Competition & Markets Authority
Competition concerns found in digital advertising merger
Taboola’s purchase of Outbrain raises competition concerns in the supply of content recommendation, a type of digital advertising.
The Competition and Markets Authority (CMA) has been investigating the anticipated purchase of Outbrain by Taboola. Both companies supply, amongst other things, content recommendation services to publishers, including major UK news sites.
Content recommendation is a type of digital advertising where readers visiting publishers’ sites are shown other content they might be interested in, often based on personalisation algorithms. When a reader clicks on a content recommendation advert, the publisher receives a share of the revenue generated. This type of advertising is one of the ways publishers make money from their web pages.
Taboola and Outbrain are the 2 largest providers of content recommendation services to publishers in the UK, with a combined market share of over 80%. They supply very similar services and are each other’s main competitor. In particular, the companies’ internal documents and information received from publishers showed the strong competition between the companies.
If the merger were to go ahead, the CMA is concerned that publishers in the UK will have a reduced choice of supplier for content recommendation services. This could result in a worsening of terms for publishers and a reduction in their share of advertising revenue. A large proportion of the publishers contacted by the CMA were concerned about the impact of the deal if it goes ahead.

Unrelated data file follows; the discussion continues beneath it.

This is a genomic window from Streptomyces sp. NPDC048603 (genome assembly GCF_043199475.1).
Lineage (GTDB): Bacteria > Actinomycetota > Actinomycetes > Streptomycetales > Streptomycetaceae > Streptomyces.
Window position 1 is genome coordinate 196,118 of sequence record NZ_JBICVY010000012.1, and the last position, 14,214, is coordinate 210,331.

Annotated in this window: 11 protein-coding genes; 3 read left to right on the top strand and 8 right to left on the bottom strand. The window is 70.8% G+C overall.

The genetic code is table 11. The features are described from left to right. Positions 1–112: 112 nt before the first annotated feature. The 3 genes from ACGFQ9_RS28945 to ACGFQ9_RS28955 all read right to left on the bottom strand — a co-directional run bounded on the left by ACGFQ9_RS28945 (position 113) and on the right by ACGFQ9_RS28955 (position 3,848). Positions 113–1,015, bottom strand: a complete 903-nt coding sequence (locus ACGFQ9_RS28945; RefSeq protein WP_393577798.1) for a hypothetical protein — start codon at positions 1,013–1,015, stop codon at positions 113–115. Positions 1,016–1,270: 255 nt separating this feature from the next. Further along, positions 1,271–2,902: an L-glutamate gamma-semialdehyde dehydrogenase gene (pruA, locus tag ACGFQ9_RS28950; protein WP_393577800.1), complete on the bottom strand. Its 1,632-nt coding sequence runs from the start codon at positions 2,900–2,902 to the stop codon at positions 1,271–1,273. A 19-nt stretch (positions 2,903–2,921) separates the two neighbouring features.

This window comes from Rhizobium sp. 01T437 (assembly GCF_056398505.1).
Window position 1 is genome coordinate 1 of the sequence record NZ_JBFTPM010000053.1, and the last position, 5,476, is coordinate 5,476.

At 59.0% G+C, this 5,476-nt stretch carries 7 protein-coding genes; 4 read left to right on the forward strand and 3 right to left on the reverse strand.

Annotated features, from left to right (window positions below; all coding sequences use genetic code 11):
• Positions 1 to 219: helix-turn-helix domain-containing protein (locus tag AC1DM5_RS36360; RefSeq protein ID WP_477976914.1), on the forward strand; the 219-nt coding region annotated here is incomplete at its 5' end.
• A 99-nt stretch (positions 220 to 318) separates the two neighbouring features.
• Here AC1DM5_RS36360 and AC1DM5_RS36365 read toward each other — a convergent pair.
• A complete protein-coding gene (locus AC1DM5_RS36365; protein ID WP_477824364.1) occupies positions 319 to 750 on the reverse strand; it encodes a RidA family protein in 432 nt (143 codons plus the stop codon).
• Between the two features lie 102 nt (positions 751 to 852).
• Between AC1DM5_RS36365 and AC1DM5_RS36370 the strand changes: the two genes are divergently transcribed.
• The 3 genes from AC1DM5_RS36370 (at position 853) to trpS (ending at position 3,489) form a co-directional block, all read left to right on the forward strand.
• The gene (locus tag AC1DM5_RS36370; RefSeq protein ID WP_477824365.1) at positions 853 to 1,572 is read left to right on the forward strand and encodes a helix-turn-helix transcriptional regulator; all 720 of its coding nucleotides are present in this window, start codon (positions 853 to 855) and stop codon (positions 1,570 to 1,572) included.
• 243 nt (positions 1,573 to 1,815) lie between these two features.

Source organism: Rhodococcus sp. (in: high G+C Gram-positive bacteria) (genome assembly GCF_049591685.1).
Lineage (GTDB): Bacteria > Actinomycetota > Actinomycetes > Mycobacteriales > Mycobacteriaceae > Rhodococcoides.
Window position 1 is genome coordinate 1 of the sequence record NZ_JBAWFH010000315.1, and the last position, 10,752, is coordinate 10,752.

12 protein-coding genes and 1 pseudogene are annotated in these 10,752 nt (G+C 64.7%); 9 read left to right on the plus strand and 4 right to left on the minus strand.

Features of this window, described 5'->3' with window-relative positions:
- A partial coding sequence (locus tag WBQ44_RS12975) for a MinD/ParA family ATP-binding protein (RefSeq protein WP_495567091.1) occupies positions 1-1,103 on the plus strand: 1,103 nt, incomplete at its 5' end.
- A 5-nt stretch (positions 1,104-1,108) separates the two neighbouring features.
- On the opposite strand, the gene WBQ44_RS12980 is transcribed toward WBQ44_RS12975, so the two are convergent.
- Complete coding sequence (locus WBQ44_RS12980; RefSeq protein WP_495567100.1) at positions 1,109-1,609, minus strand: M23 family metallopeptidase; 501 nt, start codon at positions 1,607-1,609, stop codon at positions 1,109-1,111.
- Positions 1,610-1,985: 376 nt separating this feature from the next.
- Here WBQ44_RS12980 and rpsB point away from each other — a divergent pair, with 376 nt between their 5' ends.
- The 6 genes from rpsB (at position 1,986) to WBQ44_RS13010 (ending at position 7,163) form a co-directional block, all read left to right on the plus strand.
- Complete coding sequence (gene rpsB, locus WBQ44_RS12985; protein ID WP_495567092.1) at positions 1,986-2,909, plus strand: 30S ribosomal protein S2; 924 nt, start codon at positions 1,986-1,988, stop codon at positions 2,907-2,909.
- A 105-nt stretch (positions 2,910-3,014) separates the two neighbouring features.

Joel Bamford, CMA Senior Director of Mergers recently said:
Online advertising, including content recommendation, is a really important revenue stream for publishers, including news websites. Our merger investigation has found that the current competition between Taboola and Outbrain means publishers can negotiate better revenue share deals and contract terms. If the companies were to merge, this competition in content recommendation would be reduced, and publishers could lose out.
If the merging businesses are unable to offer remedies which address the CMA’s concerns, the deal will be referred for an in-depth Phase 2 investigation.
For more information, visit the Taboola / Outbrain merger case page.
For media queries, contact the CMA press team on 020 3738 6460 or firstname.lastname@example.org.
Latest News from
Competition & Markets Authority
Metallurgy firms abandon merger during CMA investigation19/01/2021 12:20:00
The CMA no longer intends to refer the merger of TTI and Tronox to an in-depth investigation, after Tronox’s announcement to abandon the deal.
CMA breaks up motor parts merger13/01/2021 12:20:00
The CMA will require TVS Europe Distribution to sell 3G in order to protect competition in the commercial vehicle and trailer parts sector.
CMA to investigate Google’s ‘Privacy Sandbox’ browser changes08/01/2021 14:25:00
The CMA has opened an investigation into Google’s proposals to remove third party cookies and other functionalities from its Chrome browser.
CMA to investigate NVIDIA’s takeover of Arm07/01/2021 12:20:00
The CMA is inviting interested third parties to provide initial views on the anticipated acquisition of Arm by NVIDIA.
Metallurgy buyout raises competition concerns05/01/2021 09:10:00
The CMA has found that Tronox’s anticipated purchase of TTI raises competition concerns in the supply of chloride slag and titanium dioxide pigment.
CMA secures affordable supply of key bipolar drug21/12/2020 10:20:00
The CMA has accepted legally binding commitments from Essential Pharma to continue supplying a key bipolar drug at an affordable price for at least 5 years.
CMA publishes final report in funerals market investigation21/12/2020 09:20:00
The CMA has published the final report on its in-depth market investigation into funeral services, confirming its remedies for the sector.
Construction suppliers fined £15m for breaking competition law18/12/2020 12:20:00
The CMA has fined 2 major suppliers to the construction industry more than £15m for illegally colluding to reduce competition and keep prices up.